The ‘Rivervale’ Event Ends — Cole Sprouse on What’s Next With the Return to ‘Riverdale’

Cole Sprouse as Jughead Jones in Riverdale
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[Warning: The below contains MAJOR spoilers for Riverdale Season 6 Episode 5 “The Jughead Paradox.”]

Riverdale says farewell to the shadow town of Rivervale in its 100th episode — but not before answering the big question of what exactly is going on there.

As Jughead (Cole Sprouse) discovers after finding comics depicting the events of Riverdale (for 95 issues, before switching, just like the CW drama with its episodes), the two towns are in parallel universes. And like Riverdale, Rivervale has a serial killer, but this one is none other than Archie (KJ Apa), who has discovered that the dead don’t stay dead and hopes his father Fred (the late Luke Perry) will be among the returned. So when he learns Jughead plans to sacrifice Rivervale so Riverdale can exist (the two universes are expanding into one another), he tries to kill him. Betty (Lili Reinhart), in her wedding dress, shoots her groom and saves Jughead.

But in the end, narrator Jughead (whose body had been found earlier) reveals another solution: The other Jughead serves as the writer, a living battery for Rivervale, sequestered in the bunker. That creativity would power that universe.

And then in the final moments of the episode, we return to Riverdale, picking up where the Season 5 finale left off. Only this time, Betty receives a call warning her of the bomb under Archie’s bed.

So what’s next when the series returns in March? TV Insider turned to Sprouse for scoop.

Now we’re back in Riverdale, and it appears that Betty and Archie escaped the bomb this time thanks to that call, but Jughead was still in the garage. What can you say about the aftermath of the explosion and any injuries? Because we saw Jughead’s ears were ringing.

Cole Sprouse: It turns out the explosion and the three of us who were immediately affected by the explosion go through various arcane circumstances. I can’t speak too much more about it, but we definitely explore sort of physical ramifications of what happens to Jughead in a sensory way.

Erinn Westbrook as Tabitha Tate, Cole Sprouse as Jughead Jones in Riverdale

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So at this point, Jughead and Tabitha [Erinn Westbrook] haven’t moved in together yet, right? Is that still the plan?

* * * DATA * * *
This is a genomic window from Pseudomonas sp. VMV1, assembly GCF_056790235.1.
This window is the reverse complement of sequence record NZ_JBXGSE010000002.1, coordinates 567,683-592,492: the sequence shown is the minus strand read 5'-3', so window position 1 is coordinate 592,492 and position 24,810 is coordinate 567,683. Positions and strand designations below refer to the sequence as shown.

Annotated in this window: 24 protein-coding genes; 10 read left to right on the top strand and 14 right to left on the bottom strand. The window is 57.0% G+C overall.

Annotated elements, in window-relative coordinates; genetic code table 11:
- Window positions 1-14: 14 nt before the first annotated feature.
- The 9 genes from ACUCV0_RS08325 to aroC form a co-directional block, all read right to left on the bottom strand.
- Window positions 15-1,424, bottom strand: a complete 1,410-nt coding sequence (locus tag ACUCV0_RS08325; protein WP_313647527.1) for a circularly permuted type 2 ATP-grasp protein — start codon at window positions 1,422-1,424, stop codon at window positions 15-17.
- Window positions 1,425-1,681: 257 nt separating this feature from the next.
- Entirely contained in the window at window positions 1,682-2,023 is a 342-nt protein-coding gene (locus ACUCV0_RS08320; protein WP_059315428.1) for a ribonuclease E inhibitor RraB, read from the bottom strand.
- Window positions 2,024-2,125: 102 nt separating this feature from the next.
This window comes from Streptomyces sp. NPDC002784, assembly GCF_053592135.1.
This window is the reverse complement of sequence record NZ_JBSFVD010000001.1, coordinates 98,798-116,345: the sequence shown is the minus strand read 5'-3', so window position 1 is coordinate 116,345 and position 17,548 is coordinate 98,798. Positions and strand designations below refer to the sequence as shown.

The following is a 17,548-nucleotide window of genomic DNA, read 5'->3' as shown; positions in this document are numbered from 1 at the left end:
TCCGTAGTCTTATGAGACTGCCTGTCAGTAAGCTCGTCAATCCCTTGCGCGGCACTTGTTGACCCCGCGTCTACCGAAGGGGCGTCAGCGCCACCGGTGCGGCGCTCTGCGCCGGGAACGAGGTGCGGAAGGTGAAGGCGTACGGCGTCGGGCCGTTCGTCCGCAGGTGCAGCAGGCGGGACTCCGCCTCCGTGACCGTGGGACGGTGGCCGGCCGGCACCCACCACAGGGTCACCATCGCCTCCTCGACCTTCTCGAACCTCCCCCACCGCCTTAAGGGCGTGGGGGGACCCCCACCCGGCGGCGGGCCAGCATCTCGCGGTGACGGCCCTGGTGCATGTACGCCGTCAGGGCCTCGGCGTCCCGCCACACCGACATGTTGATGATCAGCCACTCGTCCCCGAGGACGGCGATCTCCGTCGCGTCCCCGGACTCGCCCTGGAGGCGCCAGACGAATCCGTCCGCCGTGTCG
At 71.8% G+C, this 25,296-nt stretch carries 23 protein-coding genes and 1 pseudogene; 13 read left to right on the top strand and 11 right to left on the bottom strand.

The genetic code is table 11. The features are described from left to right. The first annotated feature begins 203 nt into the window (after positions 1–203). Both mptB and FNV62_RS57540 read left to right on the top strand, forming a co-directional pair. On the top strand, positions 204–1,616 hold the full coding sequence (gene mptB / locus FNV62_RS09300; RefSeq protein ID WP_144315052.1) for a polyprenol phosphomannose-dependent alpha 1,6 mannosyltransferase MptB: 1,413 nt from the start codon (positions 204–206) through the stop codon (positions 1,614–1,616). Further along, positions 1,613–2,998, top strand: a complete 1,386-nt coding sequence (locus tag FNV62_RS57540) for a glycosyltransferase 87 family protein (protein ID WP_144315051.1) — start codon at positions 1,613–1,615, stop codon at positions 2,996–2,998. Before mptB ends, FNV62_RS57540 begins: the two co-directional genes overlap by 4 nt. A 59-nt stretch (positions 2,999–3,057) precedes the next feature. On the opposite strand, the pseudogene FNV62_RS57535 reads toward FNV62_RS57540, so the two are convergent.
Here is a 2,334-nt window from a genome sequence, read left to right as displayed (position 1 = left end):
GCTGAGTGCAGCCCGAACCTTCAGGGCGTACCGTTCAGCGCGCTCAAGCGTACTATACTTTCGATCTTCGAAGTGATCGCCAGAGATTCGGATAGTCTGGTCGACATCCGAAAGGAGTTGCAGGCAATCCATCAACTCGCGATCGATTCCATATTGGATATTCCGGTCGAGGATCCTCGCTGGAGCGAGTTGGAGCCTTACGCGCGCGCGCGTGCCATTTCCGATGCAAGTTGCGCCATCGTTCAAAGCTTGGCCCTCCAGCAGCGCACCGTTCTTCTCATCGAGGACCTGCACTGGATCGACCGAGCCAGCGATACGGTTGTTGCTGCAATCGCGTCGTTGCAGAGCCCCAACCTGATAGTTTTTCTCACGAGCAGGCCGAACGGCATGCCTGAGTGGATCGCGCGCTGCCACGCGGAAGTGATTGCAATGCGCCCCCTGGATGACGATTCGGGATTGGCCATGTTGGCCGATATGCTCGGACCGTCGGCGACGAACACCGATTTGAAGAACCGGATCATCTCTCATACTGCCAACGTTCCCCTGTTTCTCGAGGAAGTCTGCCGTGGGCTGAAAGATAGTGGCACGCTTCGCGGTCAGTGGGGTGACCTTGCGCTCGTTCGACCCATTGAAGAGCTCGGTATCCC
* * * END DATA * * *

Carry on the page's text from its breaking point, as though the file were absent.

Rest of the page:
Yeah, I’m not too sure how the writers have sort of planned that out. But in Rivervale, they are actively moving in together. In Riverdale, it seems like as a consequence of the PTSD from that explosion, Tabitha elects to take care of Jughead for the time being.

How’s their relationship going forward??

They both take care of each other. It’s very strong in a domestic sense. Jughead and Tabitha are very actively within each other’s lives for the episodes that we’ve shot of Riverdale thus far. We of course get up to our wacky hijinks, but yes, Jughead and Tabitha are still very much together even where we are now in Season 6.

But it does seem like Jughead and Betty have some unfinished business. So first, where’s Jughead’s head and heart when it comes to both Tabitha and Betty?

I haven’t really talked too much to the writers, and as I’m sure you know, the actors don’t get too much of a heads upon the narrative arc of the season, but it does seem like perhaps Jughead has some unresolved business. That being said, I don’t know how much of that we can take as an indication of Riverdale Jughead, but in Rivervale, there’s definitely that moment at the end of this episode where there’s passion and it seems like the two of them are trying to reignite something. Who knows if we’ll end up exploring that in Riverdale. But I know that the audience loves that relationship still very much. And I guess it’s left to be said.

Cole Sprouse as Jughead Jones in Riverdale

The CW

The episodes have sort of discussed that Jughead is still kind of hurt from what happens between the time jump, not just from him and Betty’s perspective, but from him and his relationship to Archie and Veronica and everyone. He was the only person that showed up to Pop’s for the reunion, and there was some pain there. I think Jughead has found within Tabitha someone who really cares for him and his wellbeing, but I think there’s still some unresolved trauma from what Betty and Archie had done. I think if that is left undiscussed, he’ll probably still always hold a bit of a grudge.

What’s coming up for Jughead and Betty? Anything about their personal relationship? Any more investigating together?